Go 8 Bit and Video Games on TV

Video Games get a bad rep on most TV shows, either through outdated stereotypes of people who play games, or retelling the same jokes about Pac Man over and over again. According to television, gamers haven’t really moved on from the 1980s. We might get the odd allusion to contemporary games, but the delivery is either dated, borderline offensive, or just incorrect. Now, not all TV shows get games wrong. South Park, for example, can really nail video games for comedic effect. You’ll see Stan, Kyle, Kenny and Cartman wanting to, or actually playing the latest games.

Trey Parker and Matt Stone poke fun at the medium, but it is from two guys who love their games, explaining that games aren’t ‘something [they] can ignore. We’re gamers, and gaming is such a big part of South Park’. South Park shows that you can incorporate video games into conventional television, and why not? The video game industry is bigger than ever. It’s about time video games and those who play them got some proper representation.

south-park-guitar-heroEnter: Dara Ó Briain’s Go 8 Bit. Watching this show is like watching a group of mates play games. It’s competitive, hilarious and can get quite tense. Gamers are often depicted as lame nerds who have no lives outside of their games. Go 8 bit is different. Here we see people having a lot of fun with games, claiming bragging rights over their competitors. It captures everything good about games. Other TV shows take note: this is how you represent games, and gamers on television.

Headed by Dara Ó Briain (who loves his games), games expert Ellie Gibson and creators of the show (as well as regular panelists) Steve McNeil and Sam Pamphilon. This is a group who love games (except maybe Sam, who is the show’s so called gaming muggle), and it really comes across in the show. You all know the panel show format. At least two groups of comedians compete against each other to win points in a kind of quiz show. Go 8 Bit is no different. You have two teams competing against each other, points awarded to the winning team or individual. There are five challenges involving five different games in each episode, and no genre or style of game is more worthwhile than any other.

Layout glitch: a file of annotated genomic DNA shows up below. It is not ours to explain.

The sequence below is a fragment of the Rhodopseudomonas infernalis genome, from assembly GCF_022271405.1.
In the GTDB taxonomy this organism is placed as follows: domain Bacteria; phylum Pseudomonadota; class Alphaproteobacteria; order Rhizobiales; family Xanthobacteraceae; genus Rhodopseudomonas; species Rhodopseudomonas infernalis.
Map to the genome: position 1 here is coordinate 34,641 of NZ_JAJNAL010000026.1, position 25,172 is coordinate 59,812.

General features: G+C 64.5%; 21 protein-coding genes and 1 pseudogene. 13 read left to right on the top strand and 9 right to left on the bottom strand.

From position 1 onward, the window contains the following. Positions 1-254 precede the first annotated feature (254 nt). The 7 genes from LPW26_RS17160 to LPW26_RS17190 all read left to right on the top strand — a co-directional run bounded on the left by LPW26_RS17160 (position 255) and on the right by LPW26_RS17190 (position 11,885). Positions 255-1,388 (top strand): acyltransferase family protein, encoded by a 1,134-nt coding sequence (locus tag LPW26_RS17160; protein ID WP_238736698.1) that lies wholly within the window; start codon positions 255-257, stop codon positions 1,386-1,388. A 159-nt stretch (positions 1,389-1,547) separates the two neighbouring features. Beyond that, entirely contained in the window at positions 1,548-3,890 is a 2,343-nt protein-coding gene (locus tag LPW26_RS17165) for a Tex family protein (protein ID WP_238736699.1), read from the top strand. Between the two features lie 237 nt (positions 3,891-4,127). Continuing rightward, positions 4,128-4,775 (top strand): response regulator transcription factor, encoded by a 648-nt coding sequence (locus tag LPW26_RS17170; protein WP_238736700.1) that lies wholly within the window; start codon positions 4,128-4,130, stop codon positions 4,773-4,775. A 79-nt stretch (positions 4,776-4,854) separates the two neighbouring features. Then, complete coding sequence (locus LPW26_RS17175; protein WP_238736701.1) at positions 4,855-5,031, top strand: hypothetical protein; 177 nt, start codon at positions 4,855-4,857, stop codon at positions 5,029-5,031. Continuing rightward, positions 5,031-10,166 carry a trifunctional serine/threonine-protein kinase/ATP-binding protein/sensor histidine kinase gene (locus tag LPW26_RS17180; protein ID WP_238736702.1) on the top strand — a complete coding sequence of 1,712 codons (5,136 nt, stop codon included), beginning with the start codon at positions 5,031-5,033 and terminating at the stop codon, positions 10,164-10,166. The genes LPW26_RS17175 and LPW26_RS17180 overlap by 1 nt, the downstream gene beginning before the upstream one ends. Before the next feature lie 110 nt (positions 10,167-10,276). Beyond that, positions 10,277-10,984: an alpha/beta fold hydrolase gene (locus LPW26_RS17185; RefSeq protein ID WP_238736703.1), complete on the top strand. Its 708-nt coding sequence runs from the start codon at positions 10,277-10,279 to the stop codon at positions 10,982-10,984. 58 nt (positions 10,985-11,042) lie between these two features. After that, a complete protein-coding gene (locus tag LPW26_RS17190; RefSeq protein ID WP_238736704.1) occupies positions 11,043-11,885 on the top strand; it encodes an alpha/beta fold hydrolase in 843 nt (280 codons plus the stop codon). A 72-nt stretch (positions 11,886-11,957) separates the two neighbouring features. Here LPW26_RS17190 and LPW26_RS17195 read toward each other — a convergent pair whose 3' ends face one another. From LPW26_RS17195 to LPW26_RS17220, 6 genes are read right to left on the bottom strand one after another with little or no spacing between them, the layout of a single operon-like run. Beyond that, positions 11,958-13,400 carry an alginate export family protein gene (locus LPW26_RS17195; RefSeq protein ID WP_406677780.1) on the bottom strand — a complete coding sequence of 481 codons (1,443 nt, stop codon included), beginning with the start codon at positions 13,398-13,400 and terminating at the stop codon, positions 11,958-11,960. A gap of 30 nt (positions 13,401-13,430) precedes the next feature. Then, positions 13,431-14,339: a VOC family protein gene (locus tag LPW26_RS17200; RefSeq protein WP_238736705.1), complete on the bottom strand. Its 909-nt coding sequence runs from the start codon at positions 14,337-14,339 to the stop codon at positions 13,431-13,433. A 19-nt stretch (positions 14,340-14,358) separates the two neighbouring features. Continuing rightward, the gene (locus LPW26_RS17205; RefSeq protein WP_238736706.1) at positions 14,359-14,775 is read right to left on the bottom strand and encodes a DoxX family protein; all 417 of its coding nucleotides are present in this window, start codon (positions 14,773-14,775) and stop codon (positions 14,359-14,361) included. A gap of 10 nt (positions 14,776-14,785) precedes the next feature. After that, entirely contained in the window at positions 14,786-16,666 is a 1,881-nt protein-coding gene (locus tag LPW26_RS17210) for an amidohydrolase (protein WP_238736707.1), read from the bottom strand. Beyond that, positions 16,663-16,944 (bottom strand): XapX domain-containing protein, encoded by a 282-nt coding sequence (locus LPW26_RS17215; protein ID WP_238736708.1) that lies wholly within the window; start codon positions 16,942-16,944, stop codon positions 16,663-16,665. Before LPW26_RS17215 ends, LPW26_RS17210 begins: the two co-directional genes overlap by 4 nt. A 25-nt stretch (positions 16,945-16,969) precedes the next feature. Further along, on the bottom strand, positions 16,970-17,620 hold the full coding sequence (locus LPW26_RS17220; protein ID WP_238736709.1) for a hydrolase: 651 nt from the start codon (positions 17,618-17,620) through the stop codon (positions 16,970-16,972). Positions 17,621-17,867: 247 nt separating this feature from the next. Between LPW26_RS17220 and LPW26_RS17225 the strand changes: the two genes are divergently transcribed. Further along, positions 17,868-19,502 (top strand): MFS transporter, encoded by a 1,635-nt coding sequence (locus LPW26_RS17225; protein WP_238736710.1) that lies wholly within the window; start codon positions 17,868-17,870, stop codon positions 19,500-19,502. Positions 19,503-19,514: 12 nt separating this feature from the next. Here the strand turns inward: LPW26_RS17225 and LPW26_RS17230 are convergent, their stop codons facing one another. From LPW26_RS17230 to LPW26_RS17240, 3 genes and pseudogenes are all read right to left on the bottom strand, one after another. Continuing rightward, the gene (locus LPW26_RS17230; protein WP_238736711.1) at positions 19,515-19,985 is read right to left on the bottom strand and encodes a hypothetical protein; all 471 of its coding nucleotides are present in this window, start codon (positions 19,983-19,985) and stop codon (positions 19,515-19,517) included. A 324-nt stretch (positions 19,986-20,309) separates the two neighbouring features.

go-8-bitIt’s refreshing to see something that doesn’t hate on particular styles, genres or formats of games, or show any real signs of snobbery towards things like free phone games. On Go 8 Bit, Finger Flick Football is just as noteworthy as Resident Evil 3. A game doesn’t have to be competitive to be on the show, either, as competition can be made out of two people playing the aforementioned Resident Evil 3 at the same time.

The competitive nature of video games set them apart from other forms of entertainment, and Go 8 bit really nails that aspect of games. It’s great fun watching someone claiming to be an expert of a certain game getting their arse handed to them. The pain on the loser’s face is just as real as the smugness on the winner’s. It’s like your multiplayer sessions were filmed and played on TV. It’s hectic, hilarious and great fun to watch.

go-8-bit-imageFor fans of video games, Go 8 bit is filled with little behind-the-scenes tales of how games were developed. That is what Ellie Gibson is there for, and boy does she know her stuff: as long as it’s not Street Fighter II Turbo. I thought everyone knew what a Hadouken was? Apparently not. How can they get Hadouken wrong? No. Expert lady. Hadouken is not what Ryu shouts when he is performing his Shoryuken uppercut. And Street Fighter II Turbo is not the direct follow-up to the original Street Fighter, it’s the expanded version of Street Fighter II! Oh well. Rant over. Some of the facts are very interesting to be fair. Of course, it’s all told with an eye to entertain as well as inform. What’s great, too, is seeing games you’ve never heard of.

For example, I’d never heard of Gang Beasts before I watched Go 8 Bit, but now I’m desperate to play it. It looks like it will be hilarious with a group of mates. This might be because watching Go 8 Bit is essentially like watching a group of mates play games. As I said above, Go 8 bit perfectly captures living room multiplayer gaming sessions. Unlike other contemporary TV shows, Go 8 Bit represents games for what they are: joyous pieces of entertainment, especially if played competitively. There’s nothing better than rubbing your mate’s face in it when you beat them in a game. Go 8 Bit is not only a fun panel show, but it provides a really great advertisement for video games, no matter what they are.